Ronald Nurse v. Teleperformance Inc., et al


Opinion issued by court as to Appellant Ronald A. Nurse. Decision: Affirmed. Opinion type: Non-Published. Opinion method: Per Curiam. The opinion is also available through the Court's Opinions page at this link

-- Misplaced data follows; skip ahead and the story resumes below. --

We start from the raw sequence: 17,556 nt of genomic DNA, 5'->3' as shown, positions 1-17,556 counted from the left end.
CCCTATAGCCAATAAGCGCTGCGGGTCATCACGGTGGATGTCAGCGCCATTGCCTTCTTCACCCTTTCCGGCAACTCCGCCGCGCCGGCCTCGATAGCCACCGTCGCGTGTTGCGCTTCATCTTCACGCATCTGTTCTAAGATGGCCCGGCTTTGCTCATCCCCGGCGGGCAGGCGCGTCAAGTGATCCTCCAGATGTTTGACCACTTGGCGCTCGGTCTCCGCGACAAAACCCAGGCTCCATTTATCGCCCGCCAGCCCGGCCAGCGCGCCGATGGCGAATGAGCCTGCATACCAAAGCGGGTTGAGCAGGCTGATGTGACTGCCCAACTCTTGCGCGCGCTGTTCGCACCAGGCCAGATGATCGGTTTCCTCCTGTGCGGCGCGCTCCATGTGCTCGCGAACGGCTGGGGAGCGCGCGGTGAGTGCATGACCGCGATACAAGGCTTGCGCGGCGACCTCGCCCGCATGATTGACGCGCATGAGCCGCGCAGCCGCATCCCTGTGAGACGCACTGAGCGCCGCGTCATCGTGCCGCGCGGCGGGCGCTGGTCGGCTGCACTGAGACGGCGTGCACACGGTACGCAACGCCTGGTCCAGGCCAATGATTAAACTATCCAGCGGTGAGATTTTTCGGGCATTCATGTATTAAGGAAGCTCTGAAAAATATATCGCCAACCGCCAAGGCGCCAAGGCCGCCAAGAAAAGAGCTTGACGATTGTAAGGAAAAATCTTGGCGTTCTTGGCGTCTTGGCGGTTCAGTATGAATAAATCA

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Case: 16-15062 Date Filed: 04/20/2017 Page: 1 of 4 [DO NOT PUBLISH] IN THE UNITED STATES COURT OF APPEALS FOR THE ELEVENTH CIRCUIT ________________________ No. 16-15062 Non-Argument Calendar ________________________ D.C. Docket No. 1:15-cv-00094-JRH-BKE RONALD A. NURSE, Plaintiff - Appellant, versus TELEPERFORMANCE INC., VERONICA WEST, TRACEE JOHNSON, Defendants - Appellees. ________________________ Appeal from the United States District Court for the Southern District of Georgia ________________________ (April 20, 2017) Before MARTIN, JORDAN, and ANDERSON, Circuit Judges. PER CURIAM: Case: 16-15062 Ronald Nurse, Date Filed: 04/20/2017 proceeding pro se, sued Page: 2 of 4 his former employer, Teleperformance, Inc., and two former coworkers, Veronica West and Tracee Johnson. The district court liberally construed his amended complaint as asserting claims under Title VII, 42 U.S.C. § 2000e-2(a), and the Age Discrimination in Employment Act, 29 U.S.C. § 623(a)(1), and dismissed it for failing to state a prima facie case of sex-based disparate treatment, sexual harassment, or age discrimination. Mr. Nurse now appeals that dismissal. His initial brief has several critical shortcomings. First, it raises new legal claims, ranging from common-law torts to violations of the Eighth Amendment’s prohibition against cruel and unusual punishment. Mr. Nurse’s pro se status does not entitle him to unbounded procedural latitude, see McNeil v. United States, 508 U.S. 106, 113 (1993), and so, we refuse to consider claims not raised in the amended complaint, which is the operative pleading in this case. See Hoefling v. City of Miami, 811 F.3d 1271, 1274 (11th Cir. 2016). Our review, therefore, is limited to Mr. Nurse’s sex and age discrimination claims under Title VII and the ADEA. As to those claims, the brief runs into a second problem—it relies on allegations not found in the amended complaint. Although Mr. Nurse’s initial brief provides details depicting Ms. West and Ms. Johnson as misandrist Bond-esque 2 Case: 16-15062 Date Filed: 04/20/2017 Page: 3 of 4 saboteurs, see Br. of Appellant at viii & IX, his amended complaint asserts, almost exclusively, generalizations, labels, and legal conclusions, see D.E. 5 at 3 (accusing the defendants of misandry and a yearlong campaign of “neglect, abuse, discriminat[ion], and mistreat[ment]”). Such conclusory allegations cannot withstand a motion to dismiss. See Bell Atl. Corp. v. Twombly, 550 U.S. 544, 555 (2007). The few facts that Mr. Nurse did allege in the amended complaint fail to state a prima face case of sex or age discrimination. Disparate treatment and harassment claims under both Title VII and the ADEA require a plaintiff to demonstrate that he or she suffered discrimination “because of” a protected classification. See § 2000e-2(a); § 623(a)(1). Causation, in other words, is an element of the claim. See, e.g., Ricci v. DeStefano, 557 U.S. 557, 576 (2009) (Title VII); Young v. Gen. Foods Corp., 840 F.2d 825, 828 (11th Cir. 1988) (ADEA). The factual allegations, even when viewed favorably, at most establish that Mr. Nurse was the subject of questionable conduct, but not that he was targeted because of his sex or age. For instance, he alleged that the defendants, in concert,1 leveled false accusations against him and then used those falsehoods to fire him. See D.E. 5 at 2–3. This says nothing about the defendants’ motivation. The closest Mr. Nurse gets to stating a circumstantial case of discrimination is his 1 Or, as Mr. Nurse artfully put it, “forming Voltron.” See Voltron: Defender of the Universe (World Events Production & Toei Animation 1984). 3 Case: 16-15062 Date Filed: 04/20/2017 Page: 4 of 4 allegation that, after certain machines at work malfunctioned on every employee, “only [he was] written up” and not the other employees, some of whom were females. Id. at 2. But with no context, such circumstantial evidence does not state a plausible claim of discrimination. See, e.g., Burke-Fowler v. Orange Cty., Fla., 447 F.3d 1319, 1323 (11th Cir. 2006). AFFIRMED. 4

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